Despite these problems, passengers are averaging 365,000 weekday trips this year, a record high, Allison said.
Peter Rogoff, administrator of the Federal Transit Administration, who toured a BART repair facility last week, said reducing the backlog of transit repair and replacement projects has been his agency's top priority for the past three years. The transit administration has awarded $1.53 billion for repair and replacement projects, and another $650 million is expected to be awarded this year. The Obama administration also has directed about $9 billion to transit projects through the economic stimulus act and a transportation grant program, although the grants weren't specifically aimed at the backlog.
"If we want the American public to be able to have a choice to avoid higher gas prices by using transit, then the transit service needs to be reliable and desirable," Rogoff said in an interview.
But because of lower tax revenues over the last several years, many state and local governments have cut back aid to transit systems, and many systems are increasing fares and cutting service because of tighter budgets, including agencies in Boston, Detroit and Pittsburgh.
Budget squeezes led Lorain County, Ohio, near Cleveland, and Clayton County, Ga., near Atlanta, to eliminate bus service all together. Transit supporters are trying to resurrect service in both communities.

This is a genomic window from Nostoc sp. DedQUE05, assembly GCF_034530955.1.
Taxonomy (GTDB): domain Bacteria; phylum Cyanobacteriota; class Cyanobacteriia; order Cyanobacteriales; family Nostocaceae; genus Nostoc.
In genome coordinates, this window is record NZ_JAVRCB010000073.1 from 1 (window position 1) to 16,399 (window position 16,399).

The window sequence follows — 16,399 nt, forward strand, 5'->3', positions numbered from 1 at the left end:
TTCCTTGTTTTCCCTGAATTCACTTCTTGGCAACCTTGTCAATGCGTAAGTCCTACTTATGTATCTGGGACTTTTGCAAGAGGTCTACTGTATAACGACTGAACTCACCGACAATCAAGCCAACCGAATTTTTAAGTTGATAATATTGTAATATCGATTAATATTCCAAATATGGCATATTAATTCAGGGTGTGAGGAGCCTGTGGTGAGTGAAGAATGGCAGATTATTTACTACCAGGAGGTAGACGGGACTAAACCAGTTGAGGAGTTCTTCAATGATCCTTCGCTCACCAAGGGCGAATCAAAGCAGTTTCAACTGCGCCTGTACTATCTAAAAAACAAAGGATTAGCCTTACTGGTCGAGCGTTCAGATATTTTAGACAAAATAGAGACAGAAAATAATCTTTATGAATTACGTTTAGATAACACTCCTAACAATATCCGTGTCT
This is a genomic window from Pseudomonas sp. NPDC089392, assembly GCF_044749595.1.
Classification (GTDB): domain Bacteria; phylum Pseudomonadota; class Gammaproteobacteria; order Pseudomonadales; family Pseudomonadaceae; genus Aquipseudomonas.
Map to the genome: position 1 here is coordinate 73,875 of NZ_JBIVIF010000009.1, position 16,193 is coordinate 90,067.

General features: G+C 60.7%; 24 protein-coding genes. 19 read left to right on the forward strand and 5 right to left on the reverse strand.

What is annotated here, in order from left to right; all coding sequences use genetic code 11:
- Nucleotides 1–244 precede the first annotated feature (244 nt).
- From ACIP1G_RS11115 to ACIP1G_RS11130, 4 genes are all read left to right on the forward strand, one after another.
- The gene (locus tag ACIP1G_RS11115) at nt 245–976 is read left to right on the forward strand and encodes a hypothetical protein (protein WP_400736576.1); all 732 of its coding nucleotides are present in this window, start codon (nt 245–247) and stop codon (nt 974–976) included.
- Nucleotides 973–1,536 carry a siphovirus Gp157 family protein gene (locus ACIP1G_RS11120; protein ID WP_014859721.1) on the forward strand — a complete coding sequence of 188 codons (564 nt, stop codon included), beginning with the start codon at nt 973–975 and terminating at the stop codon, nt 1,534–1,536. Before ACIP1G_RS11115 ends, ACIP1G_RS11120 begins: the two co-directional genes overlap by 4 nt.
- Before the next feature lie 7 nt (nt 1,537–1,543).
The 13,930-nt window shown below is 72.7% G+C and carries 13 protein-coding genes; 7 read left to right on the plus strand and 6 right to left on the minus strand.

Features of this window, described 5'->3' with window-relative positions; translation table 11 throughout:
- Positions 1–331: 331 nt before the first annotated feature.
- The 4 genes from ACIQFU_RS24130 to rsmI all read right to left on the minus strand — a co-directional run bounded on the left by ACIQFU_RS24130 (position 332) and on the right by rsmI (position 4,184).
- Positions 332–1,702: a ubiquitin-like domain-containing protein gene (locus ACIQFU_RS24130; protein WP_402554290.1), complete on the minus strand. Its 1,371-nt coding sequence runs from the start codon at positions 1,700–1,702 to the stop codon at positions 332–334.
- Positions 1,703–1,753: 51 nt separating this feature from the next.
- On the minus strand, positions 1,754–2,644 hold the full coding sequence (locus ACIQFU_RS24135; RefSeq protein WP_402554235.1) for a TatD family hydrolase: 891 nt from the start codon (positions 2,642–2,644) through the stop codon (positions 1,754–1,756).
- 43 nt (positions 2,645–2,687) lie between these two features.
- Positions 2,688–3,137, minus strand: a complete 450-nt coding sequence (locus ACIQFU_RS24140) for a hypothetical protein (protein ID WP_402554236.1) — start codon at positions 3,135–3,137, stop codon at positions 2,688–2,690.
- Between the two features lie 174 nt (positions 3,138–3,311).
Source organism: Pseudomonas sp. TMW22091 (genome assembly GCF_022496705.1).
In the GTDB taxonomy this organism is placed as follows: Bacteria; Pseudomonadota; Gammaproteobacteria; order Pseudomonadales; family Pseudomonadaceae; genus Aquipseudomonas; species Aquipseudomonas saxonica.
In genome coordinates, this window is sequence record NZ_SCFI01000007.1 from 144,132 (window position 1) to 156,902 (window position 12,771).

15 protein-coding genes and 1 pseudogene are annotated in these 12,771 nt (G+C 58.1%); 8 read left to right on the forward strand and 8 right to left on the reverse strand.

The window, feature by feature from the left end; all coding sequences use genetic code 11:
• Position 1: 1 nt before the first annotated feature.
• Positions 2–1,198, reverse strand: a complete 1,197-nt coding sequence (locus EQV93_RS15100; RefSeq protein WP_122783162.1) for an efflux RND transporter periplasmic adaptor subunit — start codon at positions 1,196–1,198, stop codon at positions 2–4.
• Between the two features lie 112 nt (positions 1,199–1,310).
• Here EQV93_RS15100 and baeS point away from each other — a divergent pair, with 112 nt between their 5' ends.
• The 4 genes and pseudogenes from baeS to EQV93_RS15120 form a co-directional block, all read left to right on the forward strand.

"Even though we've increased federal investment in this area, the crunch on state and local municipal dollars, as well as the falloff of tax dollars during the recession, has really impacted their ability to bite off the bigger challenges," Rogoff said.
The Roaring Fork Transportation Authority in Colorado, one of the nation's largest rural bus services, is in the process of upgrading to a "bus rapid transit system" that will use intelligent technology to shorten commute times, allow passengers to get real-time information on the status of buses using their smartphones, and provide amenities like WiFi, said Dan Blakenship, the authority's chief executive officer.
The authority provides bus service to mountain towns and ski resorts in the Roaring Fork Valley, including Aspen and Glenwood Springs. Yet the agency has been unable to afford to build garages for most of its buses. With temperatures often dropping into the teens at night, workers have to start up buses at 2 a.m. each morning in order to warm them up before the first get out on the road two hours later. It wastes fuel, cost money and is hard on bus engines, Blakenship said.
And the escalating price of fuel makes matters worse, he said. "Every time we get some wind in our sails, we get hit with one of these diesel fuel price spikes. It's not easy to compensate for that."
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Federal Transit Administration http://www.fta.dot.gov
Southeastern Pennsylvania Transportation Authority http://www.septa.org/
Bay Area Rapid Transit http://www.bart.gov/
Roaring Fork Transportation Authority http://www.rfta.com/
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